REITs: A lucrative addition to an investment portfolio

Real estate investment trusts (REITs) are a key consideration when formulating any equity or fixed-income portfolio. Let us understand why they provide greater diversification, potentially higher total returns and small overall risk.

A Real Estate Investment Trust (REIT) is structured like Mutual Funds (MF), in the sense that it allows pooling of investor money to buy a particular asset. REITs, as the terminology suggests, invest in income-generating real estate assets. The investors benefit by way of dividend-like income and also by valuations in the underlying real estate assets over a while. To provide liquidity, REIT units are compulsorily listed on stock exchanges. The two avenues available to investors currently in the listed REITs space are Embassy Office Parks and Mindspace Business Parks.

Embassy Office Parks is India’s first publicly listed Real Estate Investment Trust. It owns and operates a 33 million sq ft portfolio of seven Grade A office parks and four city-centre office buildings in Bangalore, Mumbai, Pune and Delhi NCR. Embassy Office Parks’ portfolio with a 26.2 million sq ft completed area, runs at 92.2 per cent occupancy as of June 30, 2020. The portfolio also comprises strategic amenities, including two completed hotels (including the Four Seasons hotel at Embassy One), two under-construction hotels, and a 100 MW solar park supplying renewable energy to park tenants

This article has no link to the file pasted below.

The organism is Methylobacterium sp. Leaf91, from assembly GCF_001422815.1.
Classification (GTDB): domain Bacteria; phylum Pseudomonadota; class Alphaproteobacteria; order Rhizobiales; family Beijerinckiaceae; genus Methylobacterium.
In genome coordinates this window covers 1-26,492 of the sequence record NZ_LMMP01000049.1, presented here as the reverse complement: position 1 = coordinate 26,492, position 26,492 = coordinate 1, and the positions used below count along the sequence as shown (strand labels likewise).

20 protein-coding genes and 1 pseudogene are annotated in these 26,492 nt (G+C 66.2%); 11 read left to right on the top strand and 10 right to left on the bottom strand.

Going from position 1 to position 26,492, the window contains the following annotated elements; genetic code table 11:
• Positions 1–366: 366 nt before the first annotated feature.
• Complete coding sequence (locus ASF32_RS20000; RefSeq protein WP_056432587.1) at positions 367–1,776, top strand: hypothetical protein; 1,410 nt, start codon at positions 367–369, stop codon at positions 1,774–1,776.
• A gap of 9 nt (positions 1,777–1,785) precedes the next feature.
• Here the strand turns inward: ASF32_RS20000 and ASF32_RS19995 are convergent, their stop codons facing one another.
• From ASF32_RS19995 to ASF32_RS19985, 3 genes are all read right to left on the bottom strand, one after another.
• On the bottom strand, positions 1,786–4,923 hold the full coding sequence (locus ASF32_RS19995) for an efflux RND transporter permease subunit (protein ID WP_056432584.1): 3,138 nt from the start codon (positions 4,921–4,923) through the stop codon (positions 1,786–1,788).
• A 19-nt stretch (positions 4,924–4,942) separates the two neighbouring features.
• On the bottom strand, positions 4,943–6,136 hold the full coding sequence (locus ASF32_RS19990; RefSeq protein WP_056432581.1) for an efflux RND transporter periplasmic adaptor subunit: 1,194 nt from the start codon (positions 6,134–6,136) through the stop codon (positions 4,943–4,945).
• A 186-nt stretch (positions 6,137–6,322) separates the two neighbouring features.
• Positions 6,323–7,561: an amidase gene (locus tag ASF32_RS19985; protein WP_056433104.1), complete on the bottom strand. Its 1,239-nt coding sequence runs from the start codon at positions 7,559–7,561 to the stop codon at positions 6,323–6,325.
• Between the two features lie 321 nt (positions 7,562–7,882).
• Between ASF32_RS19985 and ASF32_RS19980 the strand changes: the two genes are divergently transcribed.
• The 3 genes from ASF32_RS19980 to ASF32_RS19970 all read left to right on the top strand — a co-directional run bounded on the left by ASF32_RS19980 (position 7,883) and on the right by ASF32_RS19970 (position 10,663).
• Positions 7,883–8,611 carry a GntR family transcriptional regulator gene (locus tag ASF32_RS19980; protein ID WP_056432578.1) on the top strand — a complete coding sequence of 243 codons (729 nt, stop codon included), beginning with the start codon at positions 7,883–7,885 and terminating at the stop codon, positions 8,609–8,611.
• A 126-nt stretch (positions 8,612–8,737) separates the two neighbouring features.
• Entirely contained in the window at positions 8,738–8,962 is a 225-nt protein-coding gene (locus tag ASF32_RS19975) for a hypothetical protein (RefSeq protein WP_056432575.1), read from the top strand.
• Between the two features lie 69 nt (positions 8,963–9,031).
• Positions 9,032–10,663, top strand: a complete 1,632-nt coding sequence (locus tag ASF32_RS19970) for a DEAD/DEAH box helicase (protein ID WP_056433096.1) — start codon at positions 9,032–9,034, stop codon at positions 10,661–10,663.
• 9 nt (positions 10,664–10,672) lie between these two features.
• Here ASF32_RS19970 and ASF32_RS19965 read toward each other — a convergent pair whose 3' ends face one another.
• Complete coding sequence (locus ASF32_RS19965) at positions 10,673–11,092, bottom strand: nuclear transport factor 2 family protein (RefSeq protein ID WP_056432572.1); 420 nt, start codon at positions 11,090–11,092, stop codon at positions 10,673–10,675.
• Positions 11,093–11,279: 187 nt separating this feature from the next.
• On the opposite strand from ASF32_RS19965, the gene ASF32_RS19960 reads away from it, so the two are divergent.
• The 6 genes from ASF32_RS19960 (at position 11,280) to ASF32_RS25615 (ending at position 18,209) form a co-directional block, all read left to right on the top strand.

Mindspace REIT is one of the largest Grade-A office portfolios in India. It has a total leasable area of 29.5 million sq ft out of which 23 million sq ft is completed, with a committed occupancy of 92 per cent. The REIT operates five integrated office parks housing 53 buildings in the key areas of Mumbai Metropolitan Region (41.1 per cent), Hyderabad (39.3 per cent), Pune (16.9 per cent) and Chennai (2.7 per cent). The REIT enjoys a high-quality tenant base with 85 per cent of the rentals generated from MNCs and 39 per cent from Fortune 500 companies. It aims at providing integrated office parks by making available amenities such as clubhouse, restaurants, food plazas, outdoor sports arena, etc.

As mentioned earlier, REITs’ primary sources of value accretion are mark-to-market (MTM) gains in the underlying real estate assets and the rental income from these assets. The influence of real estate investments on the unit valuation gives it a risk profile similar to the equity asset class and also has the mandate to make regular payments from the accruals.

The product is not suitable for investors aiming at regular dividend-like income without the accompanying volatility in market prices, owing to the higher influence of real estate MTM on the valuations. Given the equity-like risk profile, investors seeking regular income could consider making investments if the correction in valuations pushes the dividend yield into double digits, where they can also be fallback on the safety net offered by periodic mark-ups in rentals. At the current juncture, investors intending to take exposure to office real estate space would be advised to do so in a staggered manner.

The pandemic related business disruptions can lead to some correction in the real estate valuations and also has the potential to impact the expected mark-up in lease rentals. The lease rentals could also be potentially negotiated at lower levels that could affect the periodic pay-outs done by REITs. The concerns regarding data security and the efficiencies of working in a close-knit environment should limit the fallout, of work-from-home culture by the majority of the corporates across industries, on the office real estate over the medium to long term. This, coupled with the limited supply of Grade A offices, should be supportive of the two listed REITs. The near-term headwinds, however, warrant a cautious and staggered approach

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